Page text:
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By JOE MAILLET 517 views

Renovation Mistakes: Fail to Add Value to Home

Homeowners invest in improvements, thinking that it will increase the value of their property. You might be impressed with the renovations, but the potential buyer treats it otherwise. As such, if you are looking for a safe option, you should opt to have your loft extension plans settled to maximise your house space.

There will be lots of information on the internet advising you “to do things this way or that way” that will make your head spin. Remodeling shows will flip a house for $30,000 and sell it for $100,000 profit. That’s for entertainment, a miracle rarely happens in real life.

A smart commercial property manager will tell you that it is about what the market wants and what they are willing to pay. You don’t have to look far, the answer might be right in your neighborhood. Walkthrough the houses that are for sale and be a copycat of their remodeling ideas. Avoid going overboard, a buyer won’t pay for over-improvements.

Well-thought-out renovations are wise investments and others allow a slight chance to pay off. If you want top dollars for your property to avoid these bad renovations.

Adding a Swimming Pool in the House

A swimming pool addition in your house is like purchasing a car once you have it you’ll never recover your investment when you sell it. Do it for pleasure and not for anything else.

However, there are instances when a pool is a wise investment. If you live in a high-end area in which a pool is common in every house, without one you’ll find it difficult to sell your place. Or you live in a place with endless sunshine like Hawaii. Or your lot area is big enough to take in a pool and a garden too. But there’s no assurance that you’ll get something from your investment.

A pool hardly increases a home’s value, at most by 7 percent. You have to consider the cost to construct one and also the maintenance cost, which isn’t rewarding to many homeowners.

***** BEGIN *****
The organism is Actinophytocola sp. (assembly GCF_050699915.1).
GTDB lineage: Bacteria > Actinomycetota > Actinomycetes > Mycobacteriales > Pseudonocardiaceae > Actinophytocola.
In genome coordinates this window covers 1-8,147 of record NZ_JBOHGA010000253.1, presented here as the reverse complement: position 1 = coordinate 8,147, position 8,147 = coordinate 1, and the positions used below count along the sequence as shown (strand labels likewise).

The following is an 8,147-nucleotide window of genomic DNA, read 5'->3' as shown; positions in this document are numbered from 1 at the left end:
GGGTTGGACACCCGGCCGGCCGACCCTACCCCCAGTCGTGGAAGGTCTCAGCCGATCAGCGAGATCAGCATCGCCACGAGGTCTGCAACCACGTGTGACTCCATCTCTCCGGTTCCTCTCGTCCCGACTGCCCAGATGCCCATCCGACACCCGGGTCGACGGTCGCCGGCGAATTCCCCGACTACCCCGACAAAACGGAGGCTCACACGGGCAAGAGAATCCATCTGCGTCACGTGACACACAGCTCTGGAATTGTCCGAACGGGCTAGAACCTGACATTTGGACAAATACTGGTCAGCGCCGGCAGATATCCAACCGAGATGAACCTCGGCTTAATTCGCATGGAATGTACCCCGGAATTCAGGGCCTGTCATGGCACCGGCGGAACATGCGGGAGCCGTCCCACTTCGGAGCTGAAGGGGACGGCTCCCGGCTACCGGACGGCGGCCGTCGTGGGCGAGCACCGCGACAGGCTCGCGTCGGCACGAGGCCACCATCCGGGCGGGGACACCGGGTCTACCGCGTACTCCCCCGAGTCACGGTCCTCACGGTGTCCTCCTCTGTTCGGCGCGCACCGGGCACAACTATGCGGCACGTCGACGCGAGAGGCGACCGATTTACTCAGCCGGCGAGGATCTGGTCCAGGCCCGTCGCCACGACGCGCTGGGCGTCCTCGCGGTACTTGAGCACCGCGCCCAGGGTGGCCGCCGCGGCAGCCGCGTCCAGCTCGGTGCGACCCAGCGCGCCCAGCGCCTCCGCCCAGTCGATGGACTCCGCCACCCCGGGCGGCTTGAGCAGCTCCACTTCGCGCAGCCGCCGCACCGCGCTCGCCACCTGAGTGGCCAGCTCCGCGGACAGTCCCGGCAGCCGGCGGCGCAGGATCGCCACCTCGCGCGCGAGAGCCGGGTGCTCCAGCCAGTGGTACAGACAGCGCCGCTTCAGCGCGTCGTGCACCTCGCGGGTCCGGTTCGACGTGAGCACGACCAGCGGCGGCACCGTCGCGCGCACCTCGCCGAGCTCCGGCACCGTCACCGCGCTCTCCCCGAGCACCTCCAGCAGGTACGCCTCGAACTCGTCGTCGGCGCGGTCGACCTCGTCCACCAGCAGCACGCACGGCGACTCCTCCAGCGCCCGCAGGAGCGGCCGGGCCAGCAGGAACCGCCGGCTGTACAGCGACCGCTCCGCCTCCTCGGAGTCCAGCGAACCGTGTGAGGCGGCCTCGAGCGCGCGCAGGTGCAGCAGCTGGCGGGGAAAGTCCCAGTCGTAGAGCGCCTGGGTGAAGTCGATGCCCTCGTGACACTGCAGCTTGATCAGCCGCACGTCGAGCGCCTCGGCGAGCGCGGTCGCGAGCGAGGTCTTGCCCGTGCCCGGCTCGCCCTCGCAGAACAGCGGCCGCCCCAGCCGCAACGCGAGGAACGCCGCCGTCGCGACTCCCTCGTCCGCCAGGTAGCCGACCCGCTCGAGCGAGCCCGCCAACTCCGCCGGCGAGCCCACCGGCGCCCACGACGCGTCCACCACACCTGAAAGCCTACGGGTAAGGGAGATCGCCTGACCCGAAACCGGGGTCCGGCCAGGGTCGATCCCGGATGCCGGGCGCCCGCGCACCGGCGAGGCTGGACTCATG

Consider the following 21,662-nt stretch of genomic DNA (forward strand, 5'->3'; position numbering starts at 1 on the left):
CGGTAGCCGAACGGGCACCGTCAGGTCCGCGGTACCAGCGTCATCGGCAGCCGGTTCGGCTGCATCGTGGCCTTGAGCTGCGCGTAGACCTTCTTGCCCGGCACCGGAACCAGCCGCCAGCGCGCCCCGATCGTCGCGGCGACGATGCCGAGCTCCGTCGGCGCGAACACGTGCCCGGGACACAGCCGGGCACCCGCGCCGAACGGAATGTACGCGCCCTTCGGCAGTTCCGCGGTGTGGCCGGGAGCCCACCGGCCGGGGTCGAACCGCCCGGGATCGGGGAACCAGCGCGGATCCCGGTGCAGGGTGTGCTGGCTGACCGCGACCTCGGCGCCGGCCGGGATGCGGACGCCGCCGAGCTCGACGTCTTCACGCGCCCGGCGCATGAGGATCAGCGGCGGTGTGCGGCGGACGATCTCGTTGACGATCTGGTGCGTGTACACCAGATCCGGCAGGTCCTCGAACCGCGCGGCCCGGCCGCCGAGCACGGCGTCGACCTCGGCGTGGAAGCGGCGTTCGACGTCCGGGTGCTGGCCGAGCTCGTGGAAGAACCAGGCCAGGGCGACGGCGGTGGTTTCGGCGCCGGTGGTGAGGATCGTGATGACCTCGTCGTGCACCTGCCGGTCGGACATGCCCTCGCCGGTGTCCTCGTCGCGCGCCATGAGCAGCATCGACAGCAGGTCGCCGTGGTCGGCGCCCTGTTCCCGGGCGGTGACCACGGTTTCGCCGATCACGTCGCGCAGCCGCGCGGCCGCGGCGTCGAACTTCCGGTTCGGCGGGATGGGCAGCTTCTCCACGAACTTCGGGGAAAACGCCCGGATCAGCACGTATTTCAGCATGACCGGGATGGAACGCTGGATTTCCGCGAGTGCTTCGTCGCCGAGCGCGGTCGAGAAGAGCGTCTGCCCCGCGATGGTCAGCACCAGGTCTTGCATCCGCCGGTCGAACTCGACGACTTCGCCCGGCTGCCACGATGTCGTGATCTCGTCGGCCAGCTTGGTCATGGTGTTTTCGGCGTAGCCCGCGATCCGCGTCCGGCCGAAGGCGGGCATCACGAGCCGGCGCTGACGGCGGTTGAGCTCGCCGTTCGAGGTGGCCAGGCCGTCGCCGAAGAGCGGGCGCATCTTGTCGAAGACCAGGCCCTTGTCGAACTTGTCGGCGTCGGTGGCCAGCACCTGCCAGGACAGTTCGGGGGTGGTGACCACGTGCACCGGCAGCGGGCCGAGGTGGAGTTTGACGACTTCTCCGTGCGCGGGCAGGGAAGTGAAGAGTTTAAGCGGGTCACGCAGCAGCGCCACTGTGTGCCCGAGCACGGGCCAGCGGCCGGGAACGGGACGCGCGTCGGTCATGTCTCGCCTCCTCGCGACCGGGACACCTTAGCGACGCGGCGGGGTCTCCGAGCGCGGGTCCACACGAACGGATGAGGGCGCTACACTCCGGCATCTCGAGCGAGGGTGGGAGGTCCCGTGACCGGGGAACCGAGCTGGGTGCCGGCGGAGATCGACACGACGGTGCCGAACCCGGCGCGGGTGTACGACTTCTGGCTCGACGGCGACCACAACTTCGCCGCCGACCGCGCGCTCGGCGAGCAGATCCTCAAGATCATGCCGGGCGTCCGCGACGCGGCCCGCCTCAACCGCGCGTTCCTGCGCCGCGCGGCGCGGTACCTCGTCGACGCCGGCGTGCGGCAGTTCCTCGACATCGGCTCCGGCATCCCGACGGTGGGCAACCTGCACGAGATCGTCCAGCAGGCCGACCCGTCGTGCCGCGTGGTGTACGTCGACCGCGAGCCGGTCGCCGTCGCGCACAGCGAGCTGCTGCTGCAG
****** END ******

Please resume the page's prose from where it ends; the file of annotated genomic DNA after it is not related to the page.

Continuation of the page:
By HomeLight Homes


Changes that Make Your Property Look Odd in the Neighborhood

Homeowners usually fall into the trap of staying focused on upgrades to suit their whims instead of considering whether the improvement has a resale value.

For instance, you want more space in the house, so you consider constructing another floor to accommodate more rooms. You may think that this will raise the value of your property. But if all the houses in your area are bungalows, your property will look odd. Buyers may not be eyeing additional space, they don’t want to pay more if the selling price of a house in the neighborhood is in the vicinity of $150,000. Consider the upgrade only if needed.

Real estate is not just about the current homeowner, but about every owner thereafter.

Upgrades Only in One Part of the House

The master bedroom looks sloppy from decades of frequent use and abuse, and you are desperate to make it appear flashy and trendy. An upgrade will not raise your resale value instead it will give a negative impact because it will look awkward if the other areas are not remodeled. Consider some house painting or repairs to go with your master bedroom renovation.

If you notice molds in your house examine the marks. If it appears deeper than the surface of the walls, hire the services of mold removal provider. If left unattended it will spread to the different parts of your house leaving unsightly spots and can adversely affect the health of the occupants.

Making Upgrades without Permits

Making upgrades without permits is like driving a car without a license when caught, you can get penalized for an infraction.

A city inspector might order the tearing down of a wall if it was determined that there were ordinances that were violated. Contractors are human and they err permits contain established rules and regulations that will guide them in remodeling. Insurance companies won’t cover any claims if the remodeling was done without any permit.

Fines may be imposed by city officials if the remodeling is illegal. The owner might end up with penalties ranging from three or four times the cost of remodeling.

Buyers verify with city officials to match the claimed house area with city records and look for permits if there was a renovation. If there are no permits the home appraiser will not include the upgrade and the property will cost less denying the buyer of a loan.

Joe Maillet

Joe Maillet is an avid reader and a writer by heart. He is an author, freelance writer and a contributor writer, who write articles and blogs for various leading online media publications and for CEO and entrepreneurs from across the world. He keeps himself updated with the latest marketing trends and always recognized in the industry for providing solutions to B2B and B2C businesses.